As food availability changed trough millions of years our metabolism adapted. For the past 2 million years of our evolution, starting with Pleistocene glaciation, the diet was predominantly protein heavy and low carbohydrate, which has favoured insulin resistance, and resulted in increased hepatic gluconeogenesis and decreased peripheral glucose uptake.

Today we know that insulin resistance is a common denominator in many chronic diseases - hypertension, dyslipidaemia, diabetes type II., cardiovascular diseases, and an obesity epidemic. Insulin release is triggered mainly by carbohydrate consumption, to lesser extent by protein consumption, although generally (with certain exceptions such as consuming pure fat or calorie-less drinks) we can say that insulin is secreted with every snack, drink or meal.

Insulin increases lipogenesis in adipocytes (in layman's terms – more fat accumulation in your fat cells), decreases lipid catabolism, lowers thermogenesis and increases muscle mitochondrial oxidative capacity.  This evolutionary adaptation helped us survive by increasing our energy reserves during periods of carbohydrate rich food, and, with other mechanisms, helped us survive harsh winters and prolonged periods without food. Today, with us not moving enough and eating too much, it helps us become fatter and disease ridden.

As Rubio-Ruz et al. (2015) state: “If the combination of the human biological design and the current environment is no longer compatible and the species has developed a higher risk for diabetes and cardiovascular disease, prevention may be the most recommended action. Prevention measures should include modifying our current lifestyle to a style of life closer to that of our ancestors.”

There are way more evolutionary adaptations, beside insulin and leptin secretion, that influence our metabolism and we will leave those for some next post.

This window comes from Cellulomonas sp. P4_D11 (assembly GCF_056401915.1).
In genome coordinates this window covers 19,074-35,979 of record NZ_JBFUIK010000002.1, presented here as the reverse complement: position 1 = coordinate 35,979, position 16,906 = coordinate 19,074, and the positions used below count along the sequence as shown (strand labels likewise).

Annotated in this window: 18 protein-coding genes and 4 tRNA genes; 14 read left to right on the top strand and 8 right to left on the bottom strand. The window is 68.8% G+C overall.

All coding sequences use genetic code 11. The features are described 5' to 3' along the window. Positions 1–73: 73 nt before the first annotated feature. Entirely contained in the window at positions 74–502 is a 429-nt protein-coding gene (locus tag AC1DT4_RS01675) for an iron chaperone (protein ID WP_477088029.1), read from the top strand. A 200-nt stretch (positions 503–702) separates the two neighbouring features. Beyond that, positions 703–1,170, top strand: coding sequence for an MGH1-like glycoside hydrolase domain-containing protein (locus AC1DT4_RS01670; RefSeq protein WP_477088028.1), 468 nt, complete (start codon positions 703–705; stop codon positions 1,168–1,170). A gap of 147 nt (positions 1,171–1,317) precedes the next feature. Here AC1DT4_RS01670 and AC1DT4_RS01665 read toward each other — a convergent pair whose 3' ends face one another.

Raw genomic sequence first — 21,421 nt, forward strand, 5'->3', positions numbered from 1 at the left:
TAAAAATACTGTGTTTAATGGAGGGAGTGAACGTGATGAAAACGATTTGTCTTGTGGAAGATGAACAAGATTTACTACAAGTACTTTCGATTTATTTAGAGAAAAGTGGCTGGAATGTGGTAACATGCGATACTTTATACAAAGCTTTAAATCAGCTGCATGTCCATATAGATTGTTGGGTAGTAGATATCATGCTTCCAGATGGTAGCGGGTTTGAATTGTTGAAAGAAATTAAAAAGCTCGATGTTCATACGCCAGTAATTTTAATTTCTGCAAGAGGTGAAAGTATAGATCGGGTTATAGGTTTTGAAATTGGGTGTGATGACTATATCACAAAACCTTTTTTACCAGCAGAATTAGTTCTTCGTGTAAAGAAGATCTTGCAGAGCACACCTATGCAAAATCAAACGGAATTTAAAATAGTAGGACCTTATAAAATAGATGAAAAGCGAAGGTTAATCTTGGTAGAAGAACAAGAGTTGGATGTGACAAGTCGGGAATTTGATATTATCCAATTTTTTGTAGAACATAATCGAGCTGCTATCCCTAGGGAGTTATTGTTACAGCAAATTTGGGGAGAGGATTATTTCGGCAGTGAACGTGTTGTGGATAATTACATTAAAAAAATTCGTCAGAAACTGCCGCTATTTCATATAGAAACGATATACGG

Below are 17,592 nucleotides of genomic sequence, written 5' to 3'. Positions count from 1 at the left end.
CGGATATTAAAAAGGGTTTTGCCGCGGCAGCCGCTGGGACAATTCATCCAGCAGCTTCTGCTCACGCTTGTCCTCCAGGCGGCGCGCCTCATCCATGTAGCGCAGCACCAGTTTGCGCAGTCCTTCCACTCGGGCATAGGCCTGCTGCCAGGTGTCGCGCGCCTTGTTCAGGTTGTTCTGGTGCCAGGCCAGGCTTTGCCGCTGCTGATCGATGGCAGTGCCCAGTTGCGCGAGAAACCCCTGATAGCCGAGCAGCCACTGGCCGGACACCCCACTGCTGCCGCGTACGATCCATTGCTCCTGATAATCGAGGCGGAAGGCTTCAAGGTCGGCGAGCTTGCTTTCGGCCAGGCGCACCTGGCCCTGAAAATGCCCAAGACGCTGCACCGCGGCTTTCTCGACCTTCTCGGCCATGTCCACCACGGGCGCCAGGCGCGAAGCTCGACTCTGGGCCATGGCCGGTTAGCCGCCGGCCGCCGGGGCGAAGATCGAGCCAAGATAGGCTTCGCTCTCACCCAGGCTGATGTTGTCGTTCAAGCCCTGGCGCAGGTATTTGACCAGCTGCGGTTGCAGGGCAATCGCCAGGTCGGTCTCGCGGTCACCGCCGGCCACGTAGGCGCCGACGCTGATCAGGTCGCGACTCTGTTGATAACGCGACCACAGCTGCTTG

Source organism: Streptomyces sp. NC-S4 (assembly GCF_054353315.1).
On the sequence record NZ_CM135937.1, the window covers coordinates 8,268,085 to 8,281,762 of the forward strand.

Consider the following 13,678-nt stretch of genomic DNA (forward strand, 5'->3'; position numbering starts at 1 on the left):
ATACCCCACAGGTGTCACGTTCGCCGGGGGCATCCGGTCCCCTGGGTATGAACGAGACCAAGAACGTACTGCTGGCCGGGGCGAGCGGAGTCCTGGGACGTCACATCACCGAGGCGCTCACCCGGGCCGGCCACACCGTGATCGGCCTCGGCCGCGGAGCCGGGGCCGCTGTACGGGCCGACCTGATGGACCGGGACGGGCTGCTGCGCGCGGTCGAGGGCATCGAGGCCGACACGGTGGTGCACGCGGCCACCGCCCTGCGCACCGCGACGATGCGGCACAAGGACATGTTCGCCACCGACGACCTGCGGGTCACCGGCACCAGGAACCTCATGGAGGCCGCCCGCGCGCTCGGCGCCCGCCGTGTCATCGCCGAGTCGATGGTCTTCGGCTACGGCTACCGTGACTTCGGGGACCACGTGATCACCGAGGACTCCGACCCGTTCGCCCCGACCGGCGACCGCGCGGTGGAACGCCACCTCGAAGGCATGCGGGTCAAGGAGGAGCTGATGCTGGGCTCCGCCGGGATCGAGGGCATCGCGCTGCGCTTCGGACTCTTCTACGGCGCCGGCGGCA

[i] María Esther Rubio-Ruiz, Ana Elena Peredo-Escárcega, Agustina Cano-Martínez, Verónica Guarner-Lans, "An Evolutionary Perspective of Nutrition and Inflammation as Mechanisms of Cardiovascular Disease", International Journal of Evolutionary Biology, vol. 2015, Article ID 179791, 10 pages, 2015.

Health benefits of periodical fasting

Periodical or intermittent fasting can have numerous health promoting benefits, as long as person incorporating fasting into their routine is healthy enough to do so, isn’t underweight, nursing or pregnant, or has eating disorders. Intermittent fasting can be done multiple of ways, depending on personal wants, needs and time management, but the most prominent approaches are 16/8 and OMAD (One Meal A Day). There are multiple changes that happen in the body in the period without food;

  • Insulin regulation improves[i][ii]
  • Human growth hormone levels increase[iii][iv]
  • Induces upregulation of autophagy markers and autophagy activation[v]
  • Promotes weight loss[vi]
  • Reduces oxidative stress and inflammation in the body[vii]
  • May improve brain health[viii]
  • May extend lifespan[ix][x]

IF modifies brain neurochemistry and neuronal network activity in ways that optimize brain function and peripheral energy metabolism. Four brain regions that are particularly important in adaptive responses to IF include the hippocampus (cognitive processing), striatum (control of body movements), hypothalamus (Hyp, control of food intake and body temperature), and brainstem (control of cardiovascular and digestive systems). The brain communicates with all of the peripheral organs involved in energy metabolism.